1

Ports 0–23 and 4 SFP uplink ports form a port group.

5

EX2200-48T and EX2200-48P switches

2

  • Ports 0–23 and SFP uplink ports 0 and 1 form a port group.

  • Ports 24–47 and SFP uplink ports 2 and 3 form a port group.

5

EX3200-24T and EX3200-24P switches

1

  • Ports 0–23 and the uplink ports form a port group.

Note: Uplink ports include 2 SFP+ or XFP uplink ports, or 4 SFP uplink ports.

4

EX3200-24T and EX3200-24P switches

1

  • Ports 0–23 and the uplink ports form a port group.

    Note: Uplink ports include 2 SFP+ or XFP uplink ports or 4 SFP uplink ports.

4

EX3200-48T and EX3200-48P switches

2

  • Ports 0-23 and 1 SFP+ or XFP uplink port or 4 SFP uplink ports form a port group.

  • Ports 24–47 and 1 SFP+ or XFP uplink port form a port group.

4

EX4200-48T and EX4200-48P switches

3

  • Ports 0–23 form a port group.

  • Ports 24–47 form a port group.

  • 2 SFP+ or XFP uplink ports or 4 SFP uplink ports form a port group.

4

EX4200-24T and EX4200-24P switches

2

  • Ports 0–23 form a port group.

  • 2 SFP+ or XFP uplink ports or 4 SFP uplink ports form a port group.

4

EX4300-24Tand EX4300-24P switches

1

  • Ports 0–23 ports, 4 uplink ports, and 4 ports on the real panel form a port group.

    Note: Uplink ports in the front panel contains SFP or SFP+ ports 0–3, and uplink ports in the rear panel contains QSFP+ ports 0–3.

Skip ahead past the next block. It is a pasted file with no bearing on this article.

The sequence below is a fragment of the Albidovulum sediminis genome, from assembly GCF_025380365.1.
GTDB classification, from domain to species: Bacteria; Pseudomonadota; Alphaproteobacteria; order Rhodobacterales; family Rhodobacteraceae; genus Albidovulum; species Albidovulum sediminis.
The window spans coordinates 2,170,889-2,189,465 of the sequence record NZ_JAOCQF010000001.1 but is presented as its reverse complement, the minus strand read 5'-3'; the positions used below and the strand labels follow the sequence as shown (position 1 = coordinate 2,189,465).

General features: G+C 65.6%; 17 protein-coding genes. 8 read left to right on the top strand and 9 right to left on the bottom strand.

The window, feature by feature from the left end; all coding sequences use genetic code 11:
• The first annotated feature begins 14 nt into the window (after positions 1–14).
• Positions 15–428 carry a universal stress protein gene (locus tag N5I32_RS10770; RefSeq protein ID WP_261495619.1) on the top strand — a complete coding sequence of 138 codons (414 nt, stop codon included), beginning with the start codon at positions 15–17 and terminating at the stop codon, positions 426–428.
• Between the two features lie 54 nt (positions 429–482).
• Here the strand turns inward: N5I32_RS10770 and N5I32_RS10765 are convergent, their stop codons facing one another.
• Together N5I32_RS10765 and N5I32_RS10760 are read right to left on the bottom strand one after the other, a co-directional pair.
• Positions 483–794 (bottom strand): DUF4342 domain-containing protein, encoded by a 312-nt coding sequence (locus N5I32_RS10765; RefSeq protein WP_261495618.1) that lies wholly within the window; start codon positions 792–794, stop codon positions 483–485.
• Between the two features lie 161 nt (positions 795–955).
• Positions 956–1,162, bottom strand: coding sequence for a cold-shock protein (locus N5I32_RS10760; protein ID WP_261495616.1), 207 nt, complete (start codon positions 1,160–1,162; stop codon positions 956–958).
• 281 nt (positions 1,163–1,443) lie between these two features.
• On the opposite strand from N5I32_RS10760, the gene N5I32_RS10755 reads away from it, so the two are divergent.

64

EX4300-48T and EX4300-48P switches

1

  • Ports 0–47, 4 uplink ports, and 4 ports on the real panel form a port group.

    Note: Uplink ports in the front panel contains SFP or SFP+ ports 0–3, and uplink ports in the rear panel contains QSFP+ ports 0–3.

64

EX4500-40F switch

2

  • SFP or SFP+ ports 0–19 and the first SFP or SFP+ port 0–4 form a port group.

  • SFP or SFP+ ports 20–39 and the second SFP or SFP+ uplink port 0–4 form a port group.

4

EX4550-32F switch

1

  • SFP or SFP+ ports 0–31 and the uplink ports in the front and rear panels form a port group.

    Note: Uplink ports in the front panel contains SFP, SFP+, or RJ-45 ports 0–7, and uplink ports in the rear panel contains SFP, SFP+, or RJ-45 ports 0–7.

5

EX6200-48T (48-port RJ-45) and EX6200-48P (48-port PoE+) line cards

2

  • Ports 0–23 form a port group.

  • Ports 24–47 form a port group.

5

EX6200-SRE64-4XS

1

SFP+ ports 0–3 form a port group.

4

EX8200-8XS (8-port SFP+) line card

4

  • SFP+ ports 0 and 1 form a port group.

  • SFP+ ports 2 and 3 form a port group.

  • SFP+ ports 4 and 5 form a port group.

  • SFP+ ports 6 and 7 form a port group.

6

EX8200-40XS (40-port SFP+) line card

8

  • SFP+ ports 0–4 form a port group.

  • SFP+ ports 5–9 form a port group.

  • SFP+ ports 10–14 form a port group.

  • SFP+ ports 15–19 form a port group.

  • SFP+ ports 20–24 form a port group.

  • SFP+ ports 25–29 form a port group.

  • SFP+ ports 30–34 form a port group.

  • SFP+ ports 35–39 form a port group.

6

EX8200-48-F (48-port SFP) and EX8200-48T (48-port RJ-45) line cards

2

  • SFP or RJ-45 ports 0–23 form a port group.

  • SFP or RJ-45 ports 24–47 form a port group.

6

EX8200-2XS-40P (40-port PoE+ with 4-port SFP and 2-port SFP+) line card

3

  • Ports 0–19 and SFP ports 0 and 1 form a port group.

  • Ports 20–39 and SFP ports 2 and 3 form a port group.

5

  • 2 SFP+ ports form a port group.

6

EX8200-2XS-40T (40-port RJ-45 with 4-port SFP and 2-port SFP+) line card

3

  • Ports 0–19, and SFP ports 0 and 1 form a port group.

  • Ports 20–39 and SFP ports 2 and 3 form a port group.

5

  • 2 SFP+ ports form a port group.

6

EX8200-48PL (48-port PoE+ 20 Gbps) and EX8200-48TL (48-port RJ-45 20 Gbps) line cards

2

  • PoE+ or RJ-45 ports 0–23 form a port group.

  • PoE+ or RJ-45 ports 24–47 form a port group.

5